• Take a paragraph from a book pupils know well and rewrite it, misspelling several words. Ask children to work together in groups and circle any words they think may be incorrect. Offer a reward for the group that finds all of the right words in the fastest time.

 

Host Spelling Bees

Spelling bees are a dynamic, simple way to improve spelling. In your classroom, invite two pupils at a time to spell words of your choosing.

Children will have an incentive to think carefully about the construction of specific words.
They will have a positive goal to focus on, and preparing for the bee will give pupils more of a reason to study their spelling. They will want to get it right to be crowned the winner, while they’ll also learn about the value of fair competition.

By giving encouragement for correct spelling (or just a good attempt) in front of fellow pupils, the teacher can help build the pupil’s self-confidence and inspire them to try spelling more complex words.

 

Fill in the Blanks

An effective activity is to either write a story or take an existing children’s tale and remove certain words, before presenting the modified piece to the pupils.

Ask them to try to identify what word will work best in the blank space; you may choose to provide them with a list of possible words as an aid. Not only do they need to pick the right word, they have to spell it too.

This encourages them to think about context along with spelling.

 

Test Pupils’ Spelling Regularly

Spelling tests are a fantastic method of teaching spelling in primary schools. One or more tests each week help to give pupils a reason to pay attention to their spelling, and earning a good score offers a real sense of achievement.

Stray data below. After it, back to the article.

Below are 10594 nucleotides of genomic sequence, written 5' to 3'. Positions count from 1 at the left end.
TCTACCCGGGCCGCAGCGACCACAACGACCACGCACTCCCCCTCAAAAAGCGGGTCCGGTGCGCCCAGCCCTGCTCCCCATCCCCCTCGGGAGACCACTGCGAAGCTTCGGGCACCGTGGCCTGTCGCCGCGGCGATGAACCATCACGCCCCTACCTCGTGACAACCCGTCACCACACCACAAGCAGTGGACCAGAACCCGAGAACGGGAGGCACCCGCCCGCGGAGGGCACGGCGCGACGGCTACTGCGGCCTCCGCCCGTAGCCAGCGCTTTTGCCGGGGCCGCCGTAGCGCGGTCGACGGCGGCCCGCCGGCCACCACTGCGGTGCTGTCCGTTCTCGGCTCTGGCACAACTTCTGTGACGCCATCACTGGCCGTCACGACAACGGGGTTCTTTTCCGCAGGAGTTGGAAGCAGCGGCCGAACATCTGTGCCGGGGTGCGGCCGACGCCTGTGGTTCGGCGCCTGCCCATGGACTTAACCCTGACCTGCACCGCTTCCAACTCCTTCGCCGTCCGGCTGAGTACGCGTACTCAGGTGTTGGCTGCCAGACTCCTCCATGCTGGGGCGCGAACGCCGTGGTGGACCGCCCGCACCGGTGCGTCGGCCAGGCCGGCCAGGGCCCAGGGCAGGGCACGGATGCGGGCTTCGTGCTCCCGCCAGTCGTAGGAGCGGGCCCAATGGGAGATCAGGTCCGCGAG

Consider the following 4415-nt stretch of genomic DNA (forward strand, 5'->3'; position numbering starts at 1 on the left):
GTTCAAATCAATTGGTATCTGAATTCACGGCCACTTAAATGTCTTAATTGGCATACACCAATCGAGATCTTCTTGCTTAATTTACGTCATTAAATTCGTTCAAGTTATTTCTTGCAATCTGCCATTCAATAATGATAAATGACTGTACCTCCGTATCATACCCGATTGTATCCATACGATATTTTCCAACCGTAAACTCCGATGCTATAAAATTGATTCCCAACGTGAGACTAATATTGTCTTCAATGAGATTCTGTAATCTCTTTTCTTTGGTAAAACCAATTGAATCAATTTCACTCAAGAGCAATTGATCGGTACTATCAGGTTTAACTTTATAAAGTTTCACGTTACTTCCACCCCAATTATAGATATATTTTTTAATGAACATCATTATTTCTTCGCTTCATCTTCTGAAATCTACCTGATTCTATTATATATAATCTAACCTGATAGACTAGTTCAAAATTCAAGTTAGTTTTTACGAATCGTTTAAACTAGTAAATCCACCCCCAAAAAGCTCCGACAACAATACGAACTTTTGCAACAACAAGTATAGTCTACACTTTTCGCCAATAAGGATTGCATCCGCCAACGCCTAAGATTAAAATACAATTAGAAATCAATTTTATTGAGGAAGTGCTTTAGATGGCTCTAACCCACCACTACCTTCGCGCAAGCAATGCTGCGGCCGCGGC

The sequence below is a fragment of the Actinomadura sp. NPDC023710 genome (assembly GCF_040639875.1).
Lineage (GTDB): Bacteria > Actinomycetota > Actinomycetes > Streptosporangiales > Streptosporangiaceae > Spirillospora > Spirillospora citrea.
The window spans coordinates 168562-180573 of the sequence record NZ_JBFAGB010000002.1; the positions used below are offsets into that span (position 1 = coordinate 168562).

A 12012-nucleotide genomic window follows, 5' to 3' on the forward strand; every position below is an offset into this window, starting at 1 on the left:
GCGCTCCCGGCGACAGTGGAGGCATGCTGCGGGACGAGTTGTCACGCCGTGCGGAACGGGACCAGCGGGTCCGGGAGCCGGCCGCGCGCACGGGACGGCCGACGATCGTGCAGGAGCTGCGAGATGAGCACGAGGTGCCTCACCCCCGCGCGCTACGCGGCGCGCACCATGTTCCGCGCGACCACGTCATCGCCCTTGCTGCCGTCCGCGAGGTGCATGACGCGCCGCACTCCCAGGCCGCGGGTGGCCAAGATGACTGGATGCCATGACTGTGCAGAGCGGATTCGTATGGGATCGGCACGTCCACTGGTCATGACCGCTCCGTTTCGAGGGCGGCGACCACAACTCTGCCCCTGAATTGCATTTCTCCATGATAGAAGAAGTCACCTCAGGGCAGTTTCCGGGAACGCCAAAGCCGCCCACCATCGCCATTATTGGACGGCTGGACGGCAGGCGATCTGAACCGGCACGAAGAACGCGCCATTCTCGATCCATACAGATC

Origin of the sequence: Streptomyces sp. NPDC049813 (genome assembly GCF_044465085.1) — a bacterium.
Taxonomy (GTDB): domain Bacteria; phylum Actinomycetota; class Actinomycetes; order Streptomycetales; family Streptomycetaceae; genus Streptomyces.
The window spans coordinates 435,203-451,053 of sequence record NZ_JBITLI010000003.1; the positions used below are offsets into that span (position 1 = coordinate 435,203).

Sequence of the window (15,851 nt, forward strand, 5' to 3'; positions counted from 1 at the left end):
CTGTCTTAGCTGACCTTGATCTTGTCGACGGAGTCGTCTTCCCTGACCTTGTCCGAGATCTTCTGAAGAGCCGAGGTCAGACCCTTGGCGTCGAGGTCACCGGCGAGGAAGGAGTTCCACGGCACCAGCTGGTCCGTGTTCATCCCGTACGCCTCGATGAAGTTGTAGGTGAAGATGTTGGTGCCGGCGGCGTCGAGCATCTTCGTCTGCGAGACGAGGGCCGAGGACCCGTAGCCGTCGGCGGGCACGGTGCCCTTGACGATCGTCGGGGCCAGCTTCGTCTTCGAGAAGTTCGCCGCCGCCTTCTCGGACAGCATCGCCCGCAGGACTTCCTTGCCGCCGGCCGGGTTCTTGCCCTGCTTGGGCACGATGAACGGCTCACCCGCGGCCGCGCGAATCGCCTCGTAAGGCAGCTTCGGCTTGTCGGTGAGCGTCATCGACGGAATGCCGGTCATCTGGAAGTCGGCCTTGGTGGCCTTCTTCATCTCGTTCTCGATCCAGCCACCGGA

Webanywhere’s Spellings Module is an innovative app that gives children an interactive way to practice spelling. This lets teachers build spelling lists quickly and easily, either pulling from pre-made lists or producing their own, all customised to each pupil’s capabilities.

The Spellings Module allows teachers to track pupils’ progress over the space of the school year and compare them with others. The tests can be performed from any device. The BrainTrain function highlights words misspelled most commonly to inform the composition of future tests.

By using app technology and devices that primary school children are familiar with, The Spelling Module helps to make spelling tests feel more relevant and accessible. Teachers may access past results and pupils’ progress in a convenient way, without having to check through dozens of papers manually. It’s a time-saving, inclusive app that benefits pupils and educators alike.

Following the tips explored above can help to make teaching spelling more interactive, effective and straightforward. It’s vital to help children develop the knowledge and confidence to spell well as they grow, providing them with the skills to embrace new, more complex words throughout their lives.

Webanywhere’s Spelling Module can be a powerful teaching aid that can be accessed at any time, any place. This expands practice beyond the classroom, encouraging good spelling in a fun, user-friendly way.

Author: Webanywhere